Many Polish farmhouses still have occupied stork nests on their roofs. The country hosts 25 per cent of the world's white stork population – some 50,000 pairs. – more than the whole of western Europe combined. Elsewhere in the continent the bird has been exterminated by modern agriculture practices: liquid manure and pesticides effectively wipe out the fish, frogs, crabs and insects that storks eat. In Denmark, for example, there are only six pairs left.

Poland has large stands of timber as well as the last sanctuaries of European bison and Europe's last clean-flowing unregulated rivers. It has purer soils than anywhere else in Europe. Its land is uncontaminated by pesticide and fertiliser residue and almost entirely free of the heavy metals caused by industrial smokestack pollution throughout the rest of Europe.

Smithfield's Tasteless Enterprise

Millions of years of natural selection have endowed pigs with back fat to regulate their body temperature. But Smithfield gets more money from meat than from fat, so the company has bred its own strain of super-lean pigs with almost no back fat. They are highly-strung and unable to survive normal outside temperatures.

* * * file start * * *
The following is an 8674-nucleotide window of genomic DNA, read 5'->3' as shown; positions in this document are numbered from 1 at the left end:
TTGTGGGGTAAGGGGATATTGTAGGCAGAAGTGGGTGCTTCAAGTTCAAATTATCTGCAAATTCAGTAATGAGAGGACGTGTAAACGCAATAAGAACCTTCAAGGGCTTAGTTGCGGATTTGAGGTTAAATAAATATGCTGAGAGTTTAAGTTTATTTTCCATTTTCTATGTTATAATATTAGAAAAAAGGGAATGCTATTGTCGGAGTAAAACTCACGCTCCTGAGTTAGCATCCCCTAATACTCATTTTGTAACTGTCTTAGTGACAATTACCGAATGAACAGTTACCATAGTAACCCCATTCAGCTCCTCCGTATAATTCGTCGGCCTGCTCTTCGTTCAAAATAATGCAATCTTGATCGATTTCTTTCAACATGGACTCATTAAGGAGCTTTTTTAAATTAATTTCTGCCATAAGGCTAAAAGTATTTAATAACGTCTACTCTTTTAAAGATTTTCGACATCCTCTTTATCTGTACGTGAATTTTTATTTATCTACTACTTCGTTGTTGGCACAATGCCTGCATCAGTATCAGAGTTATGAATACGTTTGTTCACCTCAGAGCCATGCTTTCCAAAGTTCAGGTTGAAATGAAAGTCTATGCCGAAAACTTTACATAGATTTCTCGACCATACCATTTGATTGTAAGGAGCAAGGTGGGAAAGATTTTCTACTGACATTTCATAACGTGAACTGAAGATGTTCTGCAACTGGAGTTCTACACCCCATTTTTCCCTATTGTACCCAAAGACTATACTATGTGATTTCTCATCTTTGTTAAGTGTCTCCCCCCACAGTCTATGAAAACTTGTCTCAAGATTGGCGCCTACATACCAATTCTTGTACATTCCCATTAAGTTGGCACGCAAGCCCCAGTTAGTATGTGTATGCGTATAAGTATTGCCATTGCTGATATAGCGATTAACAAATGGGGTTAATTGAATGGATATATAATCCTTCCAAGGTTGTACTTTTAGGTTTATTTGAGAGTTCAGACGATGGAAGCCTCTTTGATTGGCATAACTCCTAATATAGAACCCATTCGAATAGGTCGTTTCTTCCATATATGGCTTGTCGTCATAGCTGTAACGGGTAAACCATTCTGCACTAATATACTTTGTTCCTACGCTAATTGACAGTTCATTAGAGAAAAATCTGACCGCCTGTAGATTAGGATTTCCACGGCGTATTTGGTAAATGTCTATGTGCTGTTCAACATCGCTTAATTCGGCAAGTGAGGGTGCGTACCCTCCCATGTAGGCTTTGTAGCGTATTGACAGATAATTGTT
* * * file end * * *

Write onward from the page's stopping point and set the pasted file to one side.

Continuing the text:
Food professionals say this extreme leanness has dramatically diminished the quality of US pork. Food magazine Saveur described the pigs of modern confinement agriculture as being so skinny that they look 'like dachshunds'. While applauding traditional farming methods of the kind used in Poland, The New York Times Magazine stated: 'The pork industry has managed to engineer a pig with almost no fat at all. And this is why most modern recipes for pork involve some kind of liquid – putting the meat in a marinade before cooking, basting it while cooking or braising it in broth. If you simply grill a mass-market pork chop, it becomes inedibly dry.' The Times went on to say that free-range pork 'is rich when sliced and sautéed, fine textured and robust in flavour. It needs nothing more than seasoning with salt'. The dryness and poor taste of confinement pork have become so bad that many major pork companies are now 'enhancing' their pork: adding water, flavoured liquids, or even stock to their tray-pack and prepared meats, and using red food colouring to improve its drab appearance.